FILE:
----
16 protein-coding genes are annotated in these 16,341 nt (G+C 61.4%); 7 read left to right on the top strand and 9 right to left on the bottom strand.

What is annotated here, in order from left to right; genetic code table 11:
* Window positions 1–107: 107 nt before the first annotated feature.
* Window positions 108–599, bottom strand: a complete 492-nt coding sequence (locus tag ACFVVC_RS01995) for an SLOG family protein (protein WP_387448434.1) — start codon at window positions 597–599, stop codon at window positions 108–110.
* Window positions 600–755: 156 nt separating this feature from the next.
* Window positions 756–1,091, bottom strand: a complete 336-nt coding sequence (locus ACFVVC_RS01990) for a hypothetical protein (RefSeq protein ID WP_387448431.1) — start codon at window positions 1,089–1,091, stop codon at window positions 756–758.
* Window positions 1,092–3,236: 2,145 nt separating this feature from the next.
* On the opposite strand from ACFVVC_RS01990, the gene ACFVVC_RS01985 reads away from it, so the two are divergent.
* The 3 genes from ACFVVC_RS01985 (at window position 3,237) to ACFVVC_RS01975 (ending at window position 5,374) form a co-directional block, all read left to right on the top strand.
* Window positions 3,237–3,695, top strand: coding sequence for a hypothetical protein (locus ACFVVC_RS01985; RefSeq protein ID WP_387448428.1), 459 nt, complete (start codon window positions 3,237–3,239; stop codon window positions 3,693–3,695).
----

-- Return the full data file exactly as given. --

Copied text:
16 protein-coding genes are annotated in these 16,341 nt (G+C 61.4%); 7 read left to right on the top strand and 9 right to left on the bottom strand.

What is annotated here, in order from left to right; genetic code table 11:
* Window positions 1–107: 107 nt before the first annotated feature.
* Window positions 108–599, bottom strand: a complete 492-nt coding sequence (locus tag ACFVVC_RS01995) for an SLOG family protein (protein WP_387448434.1) — start codon at window positions 597–599, stop codon at window positions 108–110.
* Window positions 600–755: 156 nt separating this feature from the next.
* Window positions 756–1,091, bottom strand: a complete 336-nt coding sequence (locus ACFVVC_RS01990) for a hypothetical protein (RefSeq protein ID WP_387448431.1) — start codon at window positions 1,089–1,091, stop codon at window positions 756–758.
* Window positions 1,092–3,236: 2,145 nt separating this feature from the next.
* On the opposite strand from ACFVVC_RS01990, the gene ACFVVC_RS01985 reads away from it, so the two are divergent.
* The 3 genes from ACFVVC_RS01985 (at window position 3,237) to ACFVVC_RS01975 (ending at window position 5,374) form a co-directional block, all read left to right on the top strand.
* Window positions 3,237–3,695, top strand: coding sequence for a hypothetical protein (locus ACFVVC_RS01985; RefSeq protein ID WP_387448428.1), 459 nt, complete (start codon window positions 3,237–3,239; stop codon window positions 3,693–3,695).